Platformable, a consulting firm that helps companies and public bodies generate value through the use of APIs, recently published stats on the status of Open Banking which gives interesting insights especially on regional variations as also the products in favour.
Two facts stand out- growth in the European region (29%) was driven by the mandate to introduce APIs as part of the Second Payments Services Directive (PSD2) of September 2019; this also led to 274 fintech operators accredited as Account Information Service Providers (AISPs) and/or Payment Initiation Services Providers (PISPs) by Q1 2020. An interesting development is that most fintech providers had specific content in their API enabled products for use in the COVID-19 situation. For example, Ordo Pay, UK, focuses on small businesses but have fast-tracked a P2P app that allows transfer of instant payments to help someone shop for a home-isolated neighbour.Asia Pacific region has the second largest number of banks with API platforms and the largest number of API products. However, Account and Payment related APIs dominate the offerings, expectedly.
In India, where fintechs dominate the landscape, open banking got a major boost when the RBI became the first central bank globally to publish a common technology framework – including detailed APIs – for consent driven data sharing across the entire financial sector (banking, insurance, securities, and investment). Already, 3 AAs have received an operating licence while 4 others have an in-principle approval. At least 9 leading banks and NBFCs are in various stages of their FIP/FIU implementations. While personal finance management, wealth advisory would be among the top expected areas, it is digital lending that offers huge opportunities.
The value of India’s digital lending market is put at more than USD 1 trillion over the next five years. Although currently lending may be down due to the pandemic related lockdown, the vast credit demand and lacunae in reaching out to the underserved offer the right setting for a platform approach. But to ensure this, the players need to re-vision their digital priorities and move the industry from a vertically integrated architecture to a stack-based architecture.This would allow many entities to participate in different stack layers instead of the traditional role based approach, interacting across the stacks, working like a platform with APIs exposed to stacks above and below.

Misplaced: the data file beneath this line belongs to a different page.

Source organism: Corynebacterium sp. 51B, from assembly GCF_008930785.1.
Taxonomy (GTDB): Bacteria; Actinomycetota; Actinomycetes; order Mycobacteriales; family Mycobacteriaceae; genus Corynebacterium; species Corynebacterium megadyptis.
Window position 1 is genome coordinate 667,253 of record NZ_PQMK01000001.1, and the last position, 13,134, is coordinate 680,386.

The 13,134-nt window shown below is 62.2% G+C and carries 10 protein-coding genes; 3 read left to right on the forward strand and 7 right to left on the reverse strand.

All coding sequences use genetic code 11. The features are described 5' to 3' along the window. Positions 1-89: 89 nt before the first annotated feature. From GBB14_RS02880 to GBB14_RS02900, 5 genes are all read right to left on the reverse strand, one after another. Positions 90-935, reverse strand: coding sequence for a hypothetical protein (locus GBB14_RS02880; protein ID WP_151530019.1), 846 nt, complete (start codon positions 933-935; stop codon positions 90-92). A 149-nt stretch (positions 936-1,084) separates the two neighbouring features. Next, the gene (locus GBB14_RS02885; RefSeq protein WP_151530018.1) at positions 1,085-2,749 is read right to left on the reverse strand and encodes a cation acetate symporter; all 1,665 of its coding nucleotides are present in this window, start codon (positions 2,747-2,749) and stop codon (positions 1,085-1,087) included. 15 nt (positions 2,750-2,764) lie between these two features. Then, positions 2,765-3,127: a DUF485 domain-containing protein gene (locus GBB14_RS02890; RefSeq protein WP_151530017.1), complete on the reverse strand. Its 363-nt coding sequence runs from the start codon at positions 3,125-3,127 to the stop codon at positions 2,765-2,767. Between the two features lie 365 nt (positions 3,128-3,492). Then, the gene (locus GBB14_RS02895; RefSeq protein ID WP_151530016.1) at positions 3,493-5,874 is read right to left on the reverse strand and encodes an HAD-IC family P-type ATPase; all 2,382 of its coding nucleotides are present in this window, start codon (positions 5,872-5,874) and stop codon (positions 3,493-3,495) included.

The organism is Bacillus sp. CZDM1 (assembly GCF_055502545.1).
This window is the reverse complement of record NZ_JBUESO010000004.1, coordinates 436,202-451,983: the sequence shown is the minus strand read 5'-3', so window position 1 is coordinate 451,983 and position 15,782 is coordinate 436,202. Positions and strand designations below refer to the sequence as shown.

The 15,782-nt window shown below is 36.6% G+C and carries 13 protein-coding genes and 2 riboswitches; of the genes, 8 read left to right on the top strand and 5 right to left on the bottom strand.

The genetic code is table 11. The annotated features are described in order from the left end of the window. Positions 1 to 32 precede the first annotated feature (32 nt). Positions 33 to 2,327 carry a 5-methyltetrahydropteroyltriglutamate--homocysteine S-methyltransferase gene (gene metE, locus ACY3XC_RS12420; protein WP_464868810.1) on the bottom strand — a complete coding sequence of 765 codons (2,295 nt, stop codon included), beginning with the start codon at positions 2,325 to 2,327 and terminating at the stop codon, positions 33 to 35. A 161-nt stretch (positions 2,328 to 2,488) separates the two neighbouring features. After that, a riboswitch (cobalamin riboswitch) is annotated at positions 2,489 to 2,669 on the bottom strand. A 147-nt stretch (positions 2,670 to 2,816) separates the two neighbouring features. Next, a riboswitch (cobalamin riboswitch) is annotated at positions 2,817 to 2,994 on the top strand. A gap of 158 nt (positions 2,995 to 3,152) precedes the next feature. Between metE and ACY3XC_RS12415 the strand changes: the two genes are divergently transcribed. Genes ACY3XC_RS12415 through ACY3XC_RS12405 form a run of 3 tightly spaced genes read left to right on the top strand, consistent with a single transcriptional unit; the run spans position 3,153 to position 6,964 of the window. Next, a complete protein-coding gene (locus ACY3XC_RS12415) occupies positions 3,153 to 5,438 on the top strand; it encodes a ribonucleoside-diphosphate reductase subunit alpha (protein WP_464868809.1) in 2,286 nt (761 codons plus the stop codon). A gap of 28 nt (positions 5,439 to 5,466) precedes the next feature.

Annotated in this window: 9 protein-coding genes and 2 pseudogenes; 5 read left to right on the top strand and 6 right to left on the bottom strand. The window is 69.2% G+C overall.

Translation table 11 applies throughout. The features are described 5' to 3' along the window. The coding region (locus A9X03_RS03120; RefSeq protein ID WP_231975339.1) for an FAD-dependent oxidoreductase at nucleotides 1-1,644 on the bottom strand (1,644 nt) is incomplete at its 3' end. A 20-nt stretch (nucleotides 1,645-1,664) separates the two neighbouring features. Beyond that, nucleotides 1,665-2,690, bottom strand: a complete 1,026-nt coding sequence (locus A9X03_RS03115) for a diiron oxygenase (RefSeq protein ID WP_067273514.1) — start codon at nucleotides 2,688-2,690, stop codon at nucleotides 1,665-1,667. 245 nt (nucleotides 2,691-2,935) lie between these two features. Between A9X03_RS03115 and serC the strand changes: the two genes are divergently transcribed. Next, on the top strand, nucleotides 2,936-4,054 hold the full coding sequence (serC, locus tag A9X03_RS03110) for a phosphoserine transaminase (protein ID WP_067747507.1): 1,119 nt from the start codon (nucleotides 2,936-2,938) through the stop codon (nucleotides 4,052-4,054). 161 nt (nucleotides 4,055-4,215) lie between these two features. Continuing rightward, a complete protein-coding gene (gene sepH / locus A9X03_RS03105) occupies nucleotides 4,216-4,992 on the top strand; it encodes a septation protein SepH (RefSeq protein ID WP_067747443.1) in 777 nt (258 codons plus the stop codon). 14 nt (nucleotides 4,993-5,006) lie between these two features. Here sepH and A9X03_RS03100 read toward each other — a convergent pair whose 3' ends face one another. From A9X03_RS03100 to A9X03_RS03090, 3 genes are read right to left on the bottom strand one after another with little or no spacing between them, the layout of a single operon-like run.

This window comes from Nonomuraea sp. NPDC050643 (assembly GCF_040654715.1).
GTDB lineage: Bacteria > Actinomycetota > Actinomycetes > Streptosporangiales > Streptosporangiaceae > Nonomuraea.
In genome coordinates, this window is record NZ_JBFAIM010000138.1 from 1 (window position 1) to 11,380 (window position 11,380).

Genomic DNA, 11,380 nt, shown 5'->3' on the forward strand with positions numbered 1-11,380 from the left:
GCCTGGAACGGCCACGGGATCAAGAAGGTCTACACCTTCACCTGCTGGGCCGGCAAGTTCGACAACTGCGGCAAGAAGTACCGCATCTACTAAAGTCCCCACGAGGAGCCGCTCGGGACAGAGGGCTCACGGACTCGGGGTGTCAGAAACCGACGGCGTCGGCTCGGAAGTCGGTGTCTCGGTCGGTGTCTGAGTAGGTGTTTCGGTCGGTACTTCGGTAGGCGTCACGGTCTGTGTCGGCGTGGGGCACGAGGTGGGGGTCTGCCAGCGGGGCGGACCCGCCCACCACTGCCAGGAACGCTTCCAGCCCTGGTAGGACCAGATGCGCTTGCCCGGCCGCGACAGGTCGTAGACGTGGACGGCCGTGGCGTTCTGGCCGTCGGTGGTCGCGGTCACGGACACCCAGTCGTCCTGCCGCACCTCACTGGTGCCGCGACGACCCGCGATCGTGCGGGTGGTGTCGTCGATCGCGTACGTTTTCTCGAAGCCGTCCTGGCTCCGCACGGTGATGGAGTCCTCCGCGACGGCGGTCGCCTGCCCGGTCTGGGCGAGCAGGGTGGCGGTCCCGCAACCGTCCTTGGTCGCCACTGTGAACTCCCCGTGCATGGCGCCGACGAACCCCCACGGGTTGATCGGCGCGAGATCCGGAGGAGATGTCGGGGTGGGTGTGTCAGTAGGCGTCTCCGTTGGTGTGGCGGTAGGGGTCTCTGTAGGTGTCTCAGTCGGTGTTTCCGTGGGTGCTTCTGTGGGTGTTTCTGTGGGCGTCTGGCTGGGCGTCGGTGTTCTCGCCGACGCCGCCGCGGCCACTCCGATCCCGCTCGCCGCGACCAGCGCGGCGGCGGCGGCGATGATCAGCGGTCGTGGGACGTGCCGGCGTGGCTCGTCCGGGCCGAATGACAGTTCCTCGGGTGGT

There are challenges- standardization of API protocols, designing touch points and data veracity and privacy. But the upside is the possibility to tailor specific lending products, such as cash flow-based lending -based on GST invoices, for example- to target groups such as MSMEs. AAs thus can allow lenders to access underserved segments- only 8% of MSMEs in India currently have access to formal credit! The AA framework in conjunction with the upcoming Public Credit Registry (PCR) will enable lenders to think out viable use cases.
An API driven platform based lending system using Account Aggregators (AAs) FIPs (Financial Information Providers) and FIUs (Financial Information Users) could look something like this
Loan Request API
Loan requests would include details of the loan-amount, tenor, purpose, repayment method. AAs can speed up data access, receiving data of the borrower in real-time, digitally signed by the FIP, e.g. the borrower’s bank and quicken the loan sanction process by eliminating manual data.
Data enrichment API
A third party could aggregate critical customer credit data from CIBIL and alternate sources for sharing with lenders.
Loan Inquiry API
Lenders would be able to query a loan based on key inputs like expected Credit Score, Amount, Type of Customer etc.
Loan Confirmation API
Lender approves/rejects the loan
Loan disbursement repayment API
Loan installments would be deducted and credited to lender, using payment APIs.
The advantages of using APIs for customers are clear-they can initiate payments and report them from their own environments, without creating files or without having to enter data into a bank’s portal or wait for the bank to finish processing a request. APIs can thus help the bank’s customers to bypass the need to directly interact the bank at all. But the legacy systems at many banks still require payments to be batched and files to be created and then uploaded to a bank’s portal. Which is perhaps why most traditional banks have been slow to offer APIs. There is also the fear that banks would stand to lose to fintechs in the bargain. Also, in many countries, market players have either not been able to come together to agree on a common technical standard for APIs. In India, we seemed to have crossed that hurdle and are also now closer to addressing data privacy concerns. We have already seen how UPI, the classical API use case, disrupted payments. We cannot rule out something similar happening in lending.